[Ip-health] One way to lower drug prices

Tahir Amin tahir at i-mak.org
Tue Jun 2 10:56:55 PDT 2015


By Priti Radhakrishnan
(CNN)Prescription drug prices are soaring, as exemplified by pharmaceutical
giant Gilead's $1,000-per-pill hepatitis C drug, Sovaldi. High prices for drugs
that treat deadly diseases
creating barriers for patients, burdening governments
and leading to rationing
and denial of lifesaving treatments around the world.

One possible route to ensuring people get the care they need is passing new
laws. Indeed, in response to the growing backlash against skyrocketing drug
prices, U.S. states have introduced bills that would require price
from pharmaceutical companies. But while these efforts are welcome, their
success is not assured, and they address only part of the problem.

Fortunately, there is another path that history shows is effective at
reining in the pharmaceutical industry's excesses. And globally, there is a
growing movement to remove artificial barriers to health that drug
companies create when they seek illegitimate patents.

Patents are rights that governments confer to products proven to be novel,
nonobvious and useful. But too often, pharmaceutical companies increase
profits through exclusive claims on science that is already in the public
domain. Lawyers, scientists and health advocates are pushing to end drug
companies' abuse of patents and remove obstacles to vital hepatitis C

Today's struggle for hepatitis C treatment is the continuation of a global
movement that began over a decade ago in the successful effort to remove
patent barriers to HIV/AIDS medicines in India.

When India amended patent law in 2005 to comply with the World Trade
Organization, it opened the door for pharmaceutical companies to make
exclusive claims for drugs. At the time, the country's HIV/AIDS epidemic
was exploding, second only to South Africa's. Almost overnight,
pharmaceutical companies swept in to apply for thousands of drug patents,
and medicines suddenly cost ten times as much.

India decided to address the root problem of companies seeking illegitimate
patents: It created strict patent standards and a citizen review process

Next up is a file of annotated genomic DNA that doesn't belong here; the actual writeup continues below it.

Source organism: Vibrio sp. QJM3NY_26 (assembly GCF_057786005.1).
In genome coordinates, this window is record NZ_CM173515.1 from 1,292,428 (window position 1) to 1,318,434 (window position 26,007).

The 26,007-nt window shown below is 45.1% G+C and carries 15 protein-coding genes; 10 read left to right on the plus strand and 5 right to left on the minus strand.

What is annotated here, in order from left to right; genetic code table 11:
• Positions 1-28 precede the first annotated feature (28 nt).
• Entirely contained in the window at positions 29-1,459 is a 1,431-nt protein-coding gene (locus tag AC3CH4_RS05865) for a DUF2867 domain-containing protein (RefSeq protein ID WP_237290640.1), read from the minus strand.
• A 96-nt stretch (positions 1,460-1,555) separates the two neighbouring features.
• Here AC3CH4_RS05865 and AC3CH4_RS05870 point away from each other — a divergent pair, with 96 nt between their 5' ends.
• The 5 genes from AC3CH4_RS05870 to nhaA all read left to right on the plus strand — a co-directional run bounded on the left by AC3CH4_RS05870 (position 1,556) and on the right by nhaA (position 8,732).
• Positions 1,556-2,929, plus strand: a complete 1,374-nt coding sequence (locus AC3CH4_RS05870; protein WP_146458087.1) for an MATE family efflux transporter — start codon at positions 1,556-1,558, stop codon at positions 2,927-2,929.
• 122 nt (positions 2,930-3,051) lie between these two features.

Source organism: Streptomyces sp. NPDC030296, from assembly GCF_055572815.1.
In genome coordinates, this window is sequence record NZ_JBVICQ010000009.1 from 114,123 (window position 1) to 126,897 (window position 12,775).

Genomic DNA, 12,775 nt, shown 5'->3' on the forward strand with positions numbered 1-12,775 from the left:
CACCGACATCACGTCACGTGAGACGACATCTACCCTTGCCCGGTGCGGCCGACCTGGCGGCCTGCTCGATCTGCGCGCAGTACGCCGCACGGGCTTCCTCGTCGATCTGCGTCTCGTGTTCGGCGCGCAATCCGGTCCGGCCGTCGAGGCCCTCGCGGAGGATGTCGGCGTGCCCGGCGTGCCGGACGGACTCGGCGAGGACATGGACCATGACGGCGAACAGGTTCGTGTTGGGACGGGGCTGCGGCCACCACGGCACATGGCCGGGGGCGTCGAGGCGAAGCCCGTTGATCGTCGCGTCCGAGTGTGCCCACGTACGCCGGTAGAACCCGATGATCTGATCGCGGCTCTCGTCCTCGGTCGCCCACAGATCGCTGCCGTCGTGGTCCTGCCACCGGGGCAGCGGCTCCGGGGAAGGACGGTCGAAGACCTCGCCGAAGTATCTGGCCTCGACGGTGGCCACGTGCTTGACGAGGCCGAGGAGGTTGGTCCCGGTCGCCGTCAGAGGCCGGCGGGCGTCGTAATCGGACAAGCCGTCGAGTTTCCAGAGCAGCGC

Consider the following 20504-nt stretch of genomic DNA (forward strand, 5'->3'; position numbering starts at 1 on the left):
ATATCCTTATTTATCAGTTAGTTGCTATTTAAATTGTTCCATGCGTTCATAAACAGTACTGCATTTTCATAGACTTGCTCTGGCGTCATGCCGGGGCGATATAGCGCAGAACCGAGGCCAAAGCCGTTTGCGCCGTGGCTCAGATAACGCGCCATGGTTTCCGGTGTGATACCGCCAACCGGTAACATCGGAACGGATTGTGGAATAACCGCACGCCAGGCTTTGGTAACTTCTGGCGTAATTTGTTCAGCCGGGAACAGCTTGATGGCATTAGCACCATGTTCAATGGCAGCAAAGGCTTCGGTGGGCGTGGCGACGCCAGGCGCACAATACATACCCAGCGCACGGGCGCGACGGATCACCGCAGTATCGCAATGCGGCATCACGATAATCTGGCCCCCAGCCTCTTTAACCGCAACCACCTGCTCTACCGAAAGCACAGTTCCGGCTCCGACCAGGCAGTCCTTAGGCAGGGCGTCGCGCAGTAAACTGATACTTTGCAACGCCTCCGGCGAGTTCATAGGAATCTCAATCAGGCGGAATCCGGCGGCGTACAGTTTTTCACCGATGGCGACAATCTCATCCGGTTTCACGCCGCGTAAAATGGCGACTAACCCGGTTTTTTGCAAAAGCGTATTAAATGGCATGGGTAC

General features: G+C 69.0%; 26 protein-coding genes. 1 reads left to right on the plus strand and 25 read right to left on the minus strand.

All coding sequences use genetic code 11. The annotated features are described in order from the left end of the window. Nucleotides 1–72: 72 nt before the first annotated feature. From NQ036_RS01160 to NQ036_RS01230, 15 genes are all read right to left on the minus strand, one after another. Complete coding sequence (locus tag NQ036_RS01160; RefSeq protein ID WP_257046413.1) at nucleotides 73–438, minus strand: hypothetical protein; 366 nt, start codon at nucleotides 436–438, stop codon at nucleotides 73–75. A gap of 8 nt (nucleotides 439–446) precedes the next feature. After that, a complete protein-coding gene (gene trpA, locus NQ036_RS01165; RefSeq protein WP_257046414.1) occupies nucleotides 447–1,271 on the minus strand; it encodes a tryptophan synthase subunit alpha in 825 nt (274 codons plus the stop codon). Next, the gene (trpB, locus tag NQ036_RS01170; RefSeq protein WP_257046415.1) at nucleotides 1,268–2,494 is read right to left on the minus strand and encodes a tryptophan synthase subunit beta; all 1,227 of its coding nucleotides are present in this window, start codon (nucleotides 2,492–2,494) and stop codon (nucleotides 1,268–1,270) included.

under which the public could challenge a patent's claim to being "novel,
nonobvious and useful," as the law required.

After patent attorneys and patient advocates filed patent challenges, the
Indian patent office dismissed many patent applications
for failing to meet the "nonobvious" requirement; some companies also withdrew
applications <http://www.i-mak.org/i-mak-blog-updates/category/abacavir>
and dropped their prices. By taking the legal requirements seriously, the
law prohibited patents that only sought to extend the duration of a
company's market hold, a strategy known in the industry as "life-cycle
management." Over the next five years, as a result, the continued
availability of generic drugs saved governments half a billion dollars
globally and medicines reached 13 million people living with HIV/AIDS

Today's hepatitis C epidemic
affects 150 million people around the world, killing 700,000 people
annually, according to the World Health Organization. And once again, drug
companies are claiming patents
routine science and existing compounds, standing in the way of affordable

Here in the U.S., Gilead has set a price tag of up to $84,000 per course of
treatment with its patented drug, Sovaldi, also known as sofosbuvir. Prices
are expected to be
out of reach for developing countries as well, particularly in
middle-income countries like Brazil and Argentina, where 73% of all people
with hepatitis C live.

But here's the catch: Despite Gilead's claims, sofosbuvir isn't new. It was
developed using previously published information and an existing compound.
A drug based on old science doesn't meet the legal requirements for a

In India, our organization partnered with an HIV advocacy group called the
Delhi Network of Positive People to file challenges to Gilead's patent
application for Sovaldi, where the patents for sofosbuvir are still pending.
The Indian patent office ruled last July that the main compound in
sofosbuvir was a "molecule with minor changes
and had the "same use in the treatment of HCV infection and flavivirus
infection," compared with an earlier compound. Following the challenges in
India, Egypt rejected the sofosbuvir patent.

If low-cost generics were available, it is estimated they could cost as
$101 for a three-month course.

And just last month, we announced additional Sovaldi patent challenges with
partners in Brazil, China, Argentina, Ukraine and Russia. If these combined
efforts succeed, these health programs could save $270 billion. We based
our analysis on the difference in cost between the price Gilead is expected
to charge these five governments, and an estimated generic price for these
same countries.

To be sure, true innovation must be rewarded. And there is no question that
legitimate patents can be awarded to drugs if they meet the law's
requirements. But when a drug company claims a patent without
justification, price gouging often follows and the public suffers. If an
essential medicine isn't reaching the people who need it, the social
contract of a patent is clearly broken.

People who need sofosbuvir are dying preventable deaths. The global
movement of patient advocates, attorneys, doctors and scientists is growing
to stop pharmaceutical companies from padding profits by claiming existing,
public knowledge as their own.

Tahir Amin
Co-Founder and Director of Intellectual Property
Initiative for Medicines, Access & Knowledge (I-MAK)
*Website:* www.i-mak.org
*Email:* tahir at i-mak.org
*Skype: *tahirmamin
*Tel:* +1 917 455 6601/+44 771 853 9472

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